Minsk stakes its hopes on cashing in on China’s One Belt, One Road initiative that Russia would not dare to derail. If successful, Belarus could become one of China’s most important land entrepôts to the European Union. In preparation, a Department of Chinese Language and Culture was opened at the prestigious Minsk State Linguistic University in 2017, and Chinese poetry began to be published in Belarusian translations. The official website of Belarus is offered in Chinese, alongside its Belarusian, Russian and English versions. Chinese-language information displays appeared in airports and across the railway stations of the regional capitals. The authorities in Horadnia (Grodno) went a step further commissioning new manhole covers for downtown with the name of their city in Chinese, or 格罗德诺.

Fiction or Reality?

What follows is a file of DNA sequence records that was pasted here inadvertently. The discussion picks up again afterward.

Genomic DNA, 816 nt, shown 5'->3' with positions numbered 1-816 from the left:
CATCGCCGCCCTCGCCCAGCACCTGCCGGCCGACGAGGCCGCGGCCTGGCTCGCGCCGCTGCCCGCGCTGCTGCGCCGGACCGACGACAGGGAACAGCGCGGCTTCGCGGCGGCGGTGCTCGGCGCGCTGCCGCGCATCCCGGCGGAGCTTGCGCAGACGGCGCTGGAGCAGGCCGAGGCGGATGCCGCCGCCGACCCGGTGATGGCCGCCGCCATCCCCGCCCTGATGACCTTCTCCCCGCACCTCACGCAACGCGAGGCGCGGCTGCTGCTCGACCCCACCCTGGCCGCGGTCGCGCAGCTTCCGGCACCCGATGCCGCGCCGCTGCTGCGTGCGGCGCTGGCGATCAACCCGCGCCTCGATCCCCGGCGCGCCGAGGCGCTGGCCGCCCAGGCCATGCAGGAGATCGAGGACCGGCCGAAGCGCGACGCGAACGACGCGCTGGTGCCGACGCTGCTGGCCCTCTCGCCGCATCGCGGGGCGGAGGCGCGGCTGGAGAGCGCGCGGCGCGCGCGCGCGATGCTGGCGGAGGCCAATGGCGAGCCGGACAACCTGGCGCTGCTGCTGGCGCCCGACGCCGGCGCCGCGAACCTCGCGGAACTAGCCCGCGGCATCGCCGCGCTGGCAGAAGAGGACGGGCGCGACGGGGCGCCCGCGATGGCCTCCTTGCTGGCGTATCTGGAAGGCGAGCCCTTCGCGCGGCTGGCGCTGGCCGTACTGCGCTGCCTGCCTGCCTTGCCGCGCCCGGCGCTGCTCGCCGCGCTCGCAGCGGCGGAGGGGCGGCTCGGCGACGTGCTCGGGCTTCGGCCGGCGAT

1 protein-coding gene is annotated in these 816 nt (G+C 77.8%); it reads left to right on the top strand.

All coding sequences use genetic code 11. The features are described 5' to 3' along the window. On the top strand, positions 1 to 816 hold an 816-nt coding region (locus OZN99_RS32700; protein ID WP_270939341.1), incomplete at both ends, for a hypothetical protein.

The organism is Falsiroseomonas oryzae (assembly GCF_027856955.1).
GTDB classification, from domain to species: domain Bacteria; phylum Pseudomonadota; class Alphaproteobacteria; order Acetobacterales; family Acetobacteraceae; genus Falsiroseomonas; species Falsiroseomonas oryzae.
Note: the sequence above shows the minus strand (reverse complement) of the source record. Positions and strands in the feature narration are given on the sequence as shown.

In this thickening Sinic context, the Belarusian writer Viktar Marcinovič’s political fiction novel Mova 墨瓦, published in 2014, acquires a prophetic dimension. The plot is set in the year of 2044, or 4741, according to the Chinese calendar. Europe is separated by a huge wall from the Union State of China and Russia. Minsk, which serves as the novel’s setting, is dominated by the local Chinatown. A year after the novel’s publication, in 2015, many Belarusians were rudely awakened to the growing Chinese presence in their country. About a thousand Chinese workers were working on a construction project in the sleepy town of Dobruš (population 18,000) in Homel Region. In an unprecedented protest over unpaid wages 200 of them marched 300 kilometers to Minsk, for all to be seen, in order to petition the Chinese ambassador. This shocked, given that the Belarusian security forces (or the unreformed KGB) are so good at preventing any protests by Belarusians. Predictably, the Chinese laborers’ protest was crushed, too, but not before they reached the Belarusian capital after a week-long trek and met the ambassador. A year earlier, in the prophetic year of 2014, near Minsk the construction of the huge China-Belarus Industrial Park Great Stone (Velikii Kamen’, 中白工业园-“巨石”) commenced. (It appears though that thus far this initiative has not really taken off; by mid-2018 the 31 companies present in this park invested less than $0.5m in the project.)